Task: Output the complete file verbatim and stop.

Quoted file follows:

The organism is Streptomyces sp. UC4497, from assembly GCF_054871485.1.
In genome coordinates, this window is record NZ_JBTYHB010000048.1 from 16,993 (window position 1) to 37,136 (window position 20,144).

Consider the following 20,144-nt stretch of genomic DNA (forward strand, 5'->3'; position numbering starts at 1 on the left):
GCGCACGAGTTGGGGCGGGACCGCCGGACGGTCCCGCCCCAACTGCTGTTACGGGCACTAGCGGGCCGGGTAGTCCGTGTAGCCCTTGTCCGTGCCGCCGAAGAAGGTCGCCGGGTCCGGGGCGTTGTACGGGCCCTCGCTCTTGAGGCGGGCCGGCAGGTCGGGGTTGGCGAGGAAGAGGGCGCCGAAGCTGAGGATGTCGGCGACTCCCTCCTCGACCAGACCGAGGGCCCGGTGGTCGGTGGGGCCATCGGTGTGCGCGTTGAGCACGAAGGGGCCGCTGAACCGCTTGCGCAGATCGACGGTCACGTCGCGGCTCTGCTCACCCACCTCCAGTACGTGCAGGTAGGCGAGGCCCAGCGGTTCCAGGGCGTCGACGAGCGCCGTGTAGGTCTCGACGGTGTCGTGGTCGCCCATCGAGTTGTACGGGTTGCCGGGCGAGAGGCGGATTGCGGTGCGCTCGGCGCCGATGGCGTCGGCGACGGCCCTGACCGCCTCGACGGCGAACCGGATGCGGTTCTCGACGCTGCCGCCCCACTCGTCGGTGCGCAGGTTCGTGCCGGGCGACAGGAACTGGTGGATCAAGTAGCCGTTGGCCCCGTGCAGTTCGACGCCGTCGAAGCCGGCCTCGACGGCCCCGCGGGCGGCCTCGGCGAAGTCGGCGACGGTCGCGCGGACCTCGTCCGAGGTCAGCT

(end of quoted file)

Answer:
The organism is Streptomyces sp. UC4497, from assembly GCF_054871485.1.
In genome coordinates, this window is record NZ_JBTYHB010000048.1 from 16,993 (window position 1) to 37,136 (window position 20,144).

Consider the following 20,144-nt stretch of genomic DNA (forward strand, 5'->3'; position numbering starts at 1 on the left):
GCGCACGAGTTGGGGCGGGACCGCCGGACGGTCCCGCCCCAACTGCTGTTACGGGCACTAGCGGGCCGGGTAGTCCGTGTAGCCCTTGTCCGTGCCGCCGAAGAAGGTCGCCGGGTCCGGGGCGTTGTACGGGCCCTCGCTCTTGAGGCGGGCCGGCAGGTCGGGGTTGGCGAGGAAGAGGGCGCCGAAGCTGAGGATGTCGGCGACTCCCTCCTCGACCAGACCGAGGGCCCGGTGGTCGGTGGGGCCATCGGTGTGCGCGTTGAGCACGAAGGGGCCGCTGAACCGCTTGCGCAGATCGACGGTCACGTCGCGGCTCTGCTCACCCACCTCCAGTACGTGCAGGTAGGCGAGGCCCAGCGGTTCCAGGGCGTCGACGAGCGCCGTGTAGGTCTCGACGGTGTCGTGGTCGCCCATCGAGTTGTACGGGTTGCCGGGCGAGAGGCGGATTGCGGTGCGCTCGGCGCCGATGGCGTCGGCGACGGCCCTGACCGCCTCGACGGCGAACCGGATGCGGTTCTCGACGCTGCCGCCCCACTCGTCGGTGCGCAGGTTCGTGCCGGGCGACAGGAACTGGTGGATCAAGTAGCCGTTGGCCCCGTGCAGTTCGACGCCGTCGAAGCCGGCCTCGACGGCCCCGCGGGCGGCCTCGGCGAAGTCGGCGACGGTCGCGCGGACCTCGTCCGAGGTCAGCT